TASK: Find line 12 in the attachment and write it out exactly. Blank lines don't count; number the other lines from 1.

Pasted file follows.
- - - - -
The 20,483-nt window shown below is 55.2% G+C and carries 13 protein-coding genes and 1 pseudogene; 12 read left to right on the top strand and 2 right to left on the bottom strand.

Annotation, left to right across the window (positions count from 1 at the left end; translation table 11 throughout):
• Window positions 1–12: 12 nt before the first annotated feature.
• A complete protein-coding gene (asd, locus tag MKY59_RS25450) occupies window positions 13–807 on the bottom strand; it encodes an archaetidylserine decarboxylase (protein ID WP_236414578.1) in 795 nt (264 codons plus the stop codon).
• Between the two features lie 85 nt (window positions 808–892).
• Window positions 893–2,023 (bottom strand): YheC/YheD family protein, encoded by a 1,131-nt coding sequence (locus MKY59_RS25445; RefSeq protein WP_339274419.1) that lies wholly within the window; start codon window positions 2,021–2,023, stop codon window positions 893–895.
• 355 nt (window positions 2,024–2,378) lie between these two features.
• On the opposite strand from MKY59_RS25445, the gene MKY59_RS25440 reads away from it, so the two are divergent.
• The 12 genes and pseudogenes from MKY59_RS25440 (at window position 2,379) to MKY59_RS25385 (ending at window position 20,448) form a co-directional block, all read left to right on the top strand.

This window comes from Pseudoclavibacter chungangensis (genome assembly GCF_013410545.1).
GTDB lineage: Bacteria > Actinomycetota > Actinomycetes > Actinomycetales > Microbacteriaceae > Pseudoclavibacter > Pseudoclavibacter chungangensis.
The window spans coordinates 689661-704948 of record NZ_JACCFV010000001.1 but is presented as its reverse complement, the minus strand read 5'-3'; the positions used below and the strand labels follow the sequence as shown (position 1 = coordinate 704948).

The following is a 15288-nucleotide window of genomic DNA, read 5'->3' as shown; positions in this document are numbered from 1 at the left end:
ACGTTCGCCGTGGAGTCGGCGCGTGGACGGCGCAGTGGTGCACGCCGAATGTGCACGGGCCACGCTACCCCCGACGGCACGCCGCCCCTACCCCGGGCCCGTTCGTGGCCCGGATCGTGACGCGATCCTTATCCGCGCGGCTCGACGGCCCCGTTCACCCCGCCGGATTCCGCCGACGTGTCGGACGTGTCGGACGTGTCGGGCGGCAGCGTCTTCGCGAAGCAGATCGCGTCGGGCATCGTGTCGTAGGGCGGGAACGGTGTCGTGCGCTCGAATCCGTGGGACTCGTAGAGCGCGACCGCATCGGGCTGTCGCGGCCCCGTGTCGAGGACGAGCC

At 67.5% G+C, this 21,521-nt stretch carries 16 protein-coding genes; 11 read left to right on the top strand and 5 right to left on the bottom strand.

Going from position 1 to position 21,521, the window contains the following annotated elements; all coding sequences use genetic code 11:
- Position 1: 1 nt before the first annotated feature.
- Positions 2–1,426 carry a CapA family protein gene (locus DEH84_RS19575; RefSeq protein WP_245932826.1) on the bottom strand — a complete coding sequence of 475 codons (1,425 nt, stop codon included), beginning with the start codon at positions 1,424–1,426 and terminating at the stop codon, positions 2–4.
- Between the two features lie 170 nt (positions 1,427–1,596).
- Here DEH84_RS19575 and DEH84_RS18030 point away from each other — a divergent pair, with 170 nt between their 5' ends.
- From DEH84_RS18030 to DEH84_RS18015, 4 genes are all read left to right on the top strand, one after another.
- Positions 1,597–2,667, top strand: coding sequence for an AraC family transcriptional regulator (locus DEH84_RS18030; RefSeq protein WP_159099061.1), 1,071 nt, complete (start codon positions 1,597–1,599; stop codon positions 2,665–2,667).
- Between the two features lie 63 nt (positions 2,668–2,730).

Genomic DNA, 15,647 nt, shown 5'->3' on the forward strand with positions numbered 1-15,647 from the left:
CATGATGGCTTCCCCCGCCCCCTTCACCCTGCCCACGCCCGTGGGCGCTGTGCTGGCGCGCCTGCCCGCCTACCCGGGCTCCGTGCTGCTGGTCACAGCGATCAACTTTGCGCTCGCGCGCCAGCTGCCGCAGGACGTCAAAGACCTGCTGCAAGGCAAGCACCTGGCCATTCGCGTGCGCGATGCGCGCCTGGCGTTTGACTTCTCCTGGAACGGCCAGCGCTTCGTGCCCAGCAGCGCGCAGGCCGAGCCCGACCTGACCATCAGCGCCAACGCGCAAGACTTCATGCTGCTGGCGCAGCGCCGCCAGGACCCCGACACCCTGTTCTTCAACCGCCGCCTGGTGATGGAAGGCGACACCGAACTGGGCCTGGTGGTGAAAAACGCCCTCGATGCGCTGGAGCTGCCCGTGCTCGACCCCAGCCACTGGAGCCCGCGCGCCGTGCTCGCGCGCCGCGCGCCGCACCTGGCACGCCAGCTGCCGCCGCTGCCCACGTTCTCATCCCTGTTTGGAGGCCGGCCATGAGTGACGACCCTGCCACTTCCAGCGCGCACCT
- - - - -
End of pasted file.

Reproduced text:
The window spans coordinates 689661-704948 of record NZ_JACCFV010000001.1 but is presented as its reverse complement, the minus strand read 5'-3'; the positions used below and the strand labels follow the sequence as shown (position 1 = coordinate 704948).